# Savicky's function

Savicky's function shows that there can be a superpolynomial separation between the partition size and the decision tree size of a Boolean function.

## Definition

Let $g: \{-1,1\}^4 \to \{-1,1\}$ be the function

 $g(x_1, x_2, x_3, x_4) = (x_1 \lor x_2 \lor x_3)x_4 \lor x_1 x_2 x_3.$

In words, $g(x)$ is 1 if $x_4$ is 1 and any of $x_1,x_2,x_3$ are 1, or if all three of $x_1,x_2,x_3$ are 1.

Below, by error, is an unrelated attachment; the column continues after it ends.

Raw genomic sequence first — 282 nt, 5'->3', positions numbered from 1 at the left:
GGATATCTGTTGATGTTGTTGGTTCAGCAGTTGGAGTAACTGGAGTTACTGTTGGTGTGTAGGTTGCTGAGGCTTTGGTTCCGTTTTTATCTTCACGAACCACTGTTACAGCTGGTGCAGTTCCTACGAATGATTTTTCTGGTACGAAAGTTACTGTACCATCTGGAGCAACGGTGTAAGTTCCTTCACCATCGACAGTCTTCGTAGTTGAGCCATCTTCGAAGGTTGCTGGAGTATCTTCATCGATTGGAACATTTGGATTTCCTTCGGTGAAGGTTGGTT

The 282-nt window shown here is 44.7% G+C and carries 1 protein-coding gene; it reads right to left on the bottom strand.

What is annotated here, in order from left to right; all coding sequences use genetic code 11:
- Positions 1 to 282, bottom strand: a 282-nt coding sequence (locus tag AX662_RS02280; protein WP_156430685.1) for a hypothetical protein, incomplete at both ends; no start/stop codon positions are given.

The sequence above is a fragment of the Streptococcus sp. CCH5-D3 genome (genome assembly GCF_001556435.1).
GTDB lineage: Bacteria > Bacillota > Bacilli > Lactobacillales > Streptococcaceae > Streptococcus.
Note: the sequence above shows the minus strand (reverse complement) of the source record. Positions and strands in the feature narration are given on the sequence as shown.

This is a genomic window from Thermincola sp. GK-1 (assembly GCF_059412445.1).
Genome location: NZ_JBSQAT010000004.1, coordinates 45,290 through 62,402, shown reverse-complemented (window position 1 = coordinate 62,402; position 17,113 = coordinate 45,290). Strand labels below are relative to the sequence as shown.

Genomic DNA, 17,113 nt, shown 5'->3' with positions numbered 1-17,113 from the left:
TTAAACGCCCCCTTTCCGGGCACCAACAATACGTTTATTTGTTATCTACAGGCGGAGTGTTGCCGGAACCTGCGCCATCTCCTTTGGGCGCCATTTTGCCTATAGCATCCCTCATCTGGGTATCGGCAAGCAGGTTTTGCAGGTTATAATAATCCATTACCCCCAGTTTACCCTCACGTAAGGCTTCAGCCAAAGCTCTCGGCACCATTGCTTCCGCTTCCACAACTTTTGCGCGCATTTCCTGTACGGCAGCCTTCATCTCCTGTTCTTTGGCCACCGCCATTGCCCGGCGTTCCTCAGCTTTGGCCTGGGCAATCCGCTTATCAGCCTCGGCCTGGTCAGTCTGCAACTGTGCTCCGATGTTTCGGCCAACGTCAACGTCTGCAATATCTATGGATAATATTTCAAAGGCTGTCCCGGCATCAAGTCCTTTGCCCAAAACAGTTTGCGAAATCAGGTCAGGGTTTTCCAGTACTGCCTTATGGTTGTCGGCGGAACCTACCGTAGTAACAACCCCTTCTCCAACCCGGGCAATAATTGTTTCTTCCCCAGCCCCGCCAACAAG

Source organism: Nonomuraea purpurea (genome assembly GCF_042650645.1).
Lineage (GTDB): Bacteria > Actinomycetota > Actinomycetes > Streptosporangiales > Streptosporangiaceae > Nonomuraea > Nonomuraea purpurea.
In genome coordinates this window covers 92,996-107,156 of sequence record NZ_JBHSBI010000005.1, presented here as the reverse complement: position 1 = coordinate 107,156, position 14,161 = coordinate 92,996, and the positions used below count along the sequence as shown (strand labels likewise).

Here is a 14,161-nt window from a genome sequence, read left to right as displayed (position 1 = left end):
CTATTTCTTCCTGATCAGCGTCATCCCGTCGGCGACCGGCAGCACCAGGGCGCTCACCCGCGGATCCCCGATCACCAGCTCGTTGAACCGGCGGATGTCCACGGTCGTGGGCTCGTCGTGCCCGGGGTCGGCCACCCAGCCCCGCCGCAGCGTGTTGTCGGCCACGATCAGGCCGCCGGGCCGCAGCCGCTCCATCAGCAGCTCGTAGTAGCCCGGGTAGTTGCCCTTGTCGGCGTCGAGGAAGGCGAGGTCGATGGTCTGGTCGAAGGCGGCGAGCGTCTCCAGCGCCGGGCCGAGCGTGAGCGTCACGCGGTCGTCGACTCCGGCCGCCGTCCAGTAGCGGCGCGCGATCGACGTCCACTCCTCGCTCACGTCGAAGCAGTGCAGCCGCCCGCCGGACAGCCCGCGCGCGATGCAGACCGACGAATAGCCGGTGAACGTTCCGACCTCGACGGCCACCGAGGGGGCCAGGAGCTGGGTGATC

Using $g$, we can define a series of functions. Let $G_0$ be a single variable, and set

 $G_{k+1} = g(G_k^1,G_k^2,G_k^3,G_k^4),$

where each $G_k^i$ is defined on a disjoint set of variables. In total, the number of variables on which $G_k$ depends is $n=4^k$. This is Savicky's function.

## Properties

• The partition size of $G_k$ is $P(G_k) \leq 2^{3^k}$, whereas the decision tree size of $G_k$ is $DT(G_k) = \mathrm{exp}(\Omega(4^k))$. In particular, $DT(G_k) \geq 2^{\Omega(\log^\beta P(G_k))}$ for some $\beta$. [1].